A friend of mine left a comment on my post on The Mystery of Emptiness and said that the term emptiness bothers her, and she’d like for me to clarify it. Well, how could I resist?
In the past, I’ve used the word “God” quite liberally on this site… in plain and simple language, That is what it’s about. Yet, I find after this latest glimpse, whch I wrote about in, The Suck, I want to write more carefully, and avoid words which easily give false impressions. False impressions are unavoidable, but “loaded” words like God can’t come to anyone without years of conceptual and emotional baggage that prevent communication.
So when I want to write carefully, I make up pronouns like This and That, and It. Eckhart Tolle usually uses the words “Being” or “the Unmanifest” instead of “God.” Other teachers say “the One,” “Consciousness” or “Awareness.” Kabbalah calls This Ein Sof, Endlessness. Zennists speak of Emptiness, the Void, and No-Thing. I agree with Julie–there is something unsettling about those last three. Our mind wants Something, not Nothing.
In that poem, I tried to show something of how wonderful pure Emptiness is. All Creation streams from It, like an empty glass that you can drink from forever without it running dry! Yes, it doesn’t make any sense, and that’s what’s so amazing!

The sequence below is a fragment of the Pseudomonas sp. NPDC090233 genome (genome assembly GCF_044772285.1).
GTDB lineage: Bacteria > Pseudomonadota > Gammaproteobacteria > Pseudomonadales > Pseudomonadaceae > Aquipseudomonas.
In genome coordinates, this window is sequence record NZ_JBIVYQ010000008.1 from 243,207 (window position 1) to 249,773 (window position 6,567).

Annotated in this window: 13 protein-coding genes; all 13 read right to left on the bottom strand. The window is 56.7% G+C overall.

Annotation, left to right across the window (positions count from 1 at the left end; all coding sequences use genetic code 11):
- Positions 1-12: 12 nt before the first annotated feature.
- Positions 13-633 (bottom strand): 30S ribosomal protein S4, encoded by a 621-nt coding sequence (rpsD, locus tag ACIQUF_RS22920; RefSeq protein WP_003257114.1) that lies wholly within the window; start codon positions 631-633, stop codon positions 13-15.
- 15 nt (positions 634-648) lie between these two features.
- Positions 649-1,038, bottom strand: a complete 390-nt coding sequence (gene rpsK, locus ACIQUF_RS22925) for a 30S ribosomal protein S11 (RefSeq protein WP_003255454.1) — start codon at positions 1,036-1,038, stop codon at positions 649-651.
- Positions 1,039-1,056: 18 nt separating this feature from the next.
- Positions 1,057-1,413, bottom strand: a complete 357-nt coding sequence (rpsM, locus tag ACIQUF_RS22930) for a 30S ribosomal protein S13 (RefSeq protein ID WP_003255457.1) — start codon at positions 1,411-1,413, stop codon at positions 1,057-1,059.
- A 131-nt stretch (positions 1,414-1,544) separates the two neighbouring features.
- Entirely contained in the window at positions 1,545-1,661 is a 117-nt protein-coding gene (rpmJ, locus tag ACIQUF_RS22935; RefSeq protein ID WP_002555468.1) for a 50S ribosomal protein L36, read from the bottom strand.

Emptiness cannot be clarified, because it is the essence of clarity.
Emptiness writ large, is spaciousness.
Emptiness writ small is no-Thing.
Emptiness held by a form is capacity.
Emptiness holding a form is boundlessness.
Emptiness explored is void.
Emptiness manifest is everything.
Emptiness loved is God.
Emptiness can be quite frightening when you’re attached to Somethingness. As that falls away, It feels very different, like a white movie screen the Universe is projected upon. Or it’s like an empty canvas holding all possibilites, which you approach with a brush, whittling away the potential images until the one you paint is the one it presents.
Meister Eckhart wrote that when our soul is pure and empty, God cannot fail to shine in it, just as the sun cannot fail to shine on a cloudless day.
I’ll stop with a thought from Lao-Tzu:
Thirty spokes share the wheel’s hub;
It is the center hole which makes it useful.
Shape clay into a vessel;
It is the space within that maks it useful.
Cut doors and windows for a room;
It is the holes which make it useful.
Therefore profit comes from what is there;
Usefulness from what is not there.
—Tao Te Ching, 11
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